- The above points illustrate that you cannot lose two of your best defensive players on the field and not see an effect. This isn't really about depth (though that's an issue as well), this is about losing your best defensive players. George John and Andrew Jacobson are critical to the security of the field up the middle, and the second they were both out the difference was notable. I highly doubt any bench player can have the same impact as those two, unless they're starting quality bench (and what team has that in spades?). When faced with a full-on onslaught, only the best will do.
- The Vancouver Whitecaps' twitter account had a few low-quality moments. While I understand friendly banter back and forth, they did not acquit themselves well. They effectively regurgitated fans' lines about Dallas diving, and not only was it dull and uninspired, it was unbecoming of a team's official twitter account. It doesn't particularly offend me, but it doesn't speak well of them that they had to go back and delete their tweets. It's too late Vancouver: twitter is forever.
- I have never, ever seen a group of fans whinge about diving so much. I understand it's difficult to see certain types of fouls from the stands the same way we can see them in replays on TV, so perhaps that explains the petulant attitude. Dallas embellished, but Vancouver fouled pretty hard.
- Jackson had a stupid moment where he didn't watch his hands and deserved to get sent off. Hopefully that will teach him a lesson and it will be the last time he gets red carded this year, because he's too good a player to lose to a silly thing like that. He was all over the field, initiated several counterattacks, and all around had a good game right up until that point.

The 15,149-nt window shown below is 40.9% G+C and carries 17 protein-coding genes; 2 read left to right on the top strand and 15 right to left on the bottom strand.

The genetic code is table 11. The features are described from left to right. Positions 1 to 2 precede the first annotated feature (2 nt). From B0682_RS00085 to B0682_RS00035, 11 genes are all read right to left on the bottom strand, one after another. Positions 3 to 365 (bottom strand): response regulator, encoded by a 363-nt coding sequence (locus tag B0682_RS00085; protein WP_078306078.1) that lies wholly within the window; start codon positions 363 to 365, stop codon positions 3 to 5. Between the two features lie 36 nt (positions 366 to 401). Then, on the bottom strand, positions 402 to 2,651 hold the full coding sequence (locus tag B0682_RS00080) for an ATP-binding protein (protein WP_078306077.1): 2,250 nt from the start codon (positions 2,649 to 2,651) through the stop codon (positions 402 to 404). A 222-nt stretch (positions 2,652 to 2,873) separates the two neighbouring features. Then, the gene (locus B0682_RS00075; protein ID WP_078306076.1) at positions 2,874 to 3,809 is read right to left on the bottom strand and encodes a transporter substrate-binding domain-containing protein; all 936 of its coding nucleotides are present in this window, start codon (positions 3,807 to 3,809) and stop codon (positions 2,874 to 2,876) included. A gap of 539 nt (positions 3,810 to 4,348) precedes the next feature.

- If it wasn't for Kekuta Manneh, Vancouver doesn't draw, plain and simple. He was the difference maker. Dallas fans can get mad at various things about FCD, but Whitecaps supporters should be no less concerned for their team than they were yesterday. They have serious defensive issues in the back that keep repeating themselves in every game this season (ball watching, man marking, etc). For all their desire to win on Saturday, they basically gave away their chance at three points. Perhaps Vancouver's twitter account should make fun of their defenders that are supposed to, you know, defend?
- Raul Fernandez had more scary moments, but he made some truly great saves, including a spectacular diving save that unfortunately led to the first goal. Overall, while he still worries me at times, I'd still rather have Raul in net rather than someone else. He's the closest to Kevin Hartman's reflexes that I've seen in MLS outside of Nick Rimando or Sean Johnson.
- Vancouver supporters at one point had cards with numbers up, and it turns out they're supposed to be "diving scores" for Dallas players. I was confused by that, because for a while I thought they were trying to encourage their players by showing them the number of points they could have by the end of the night.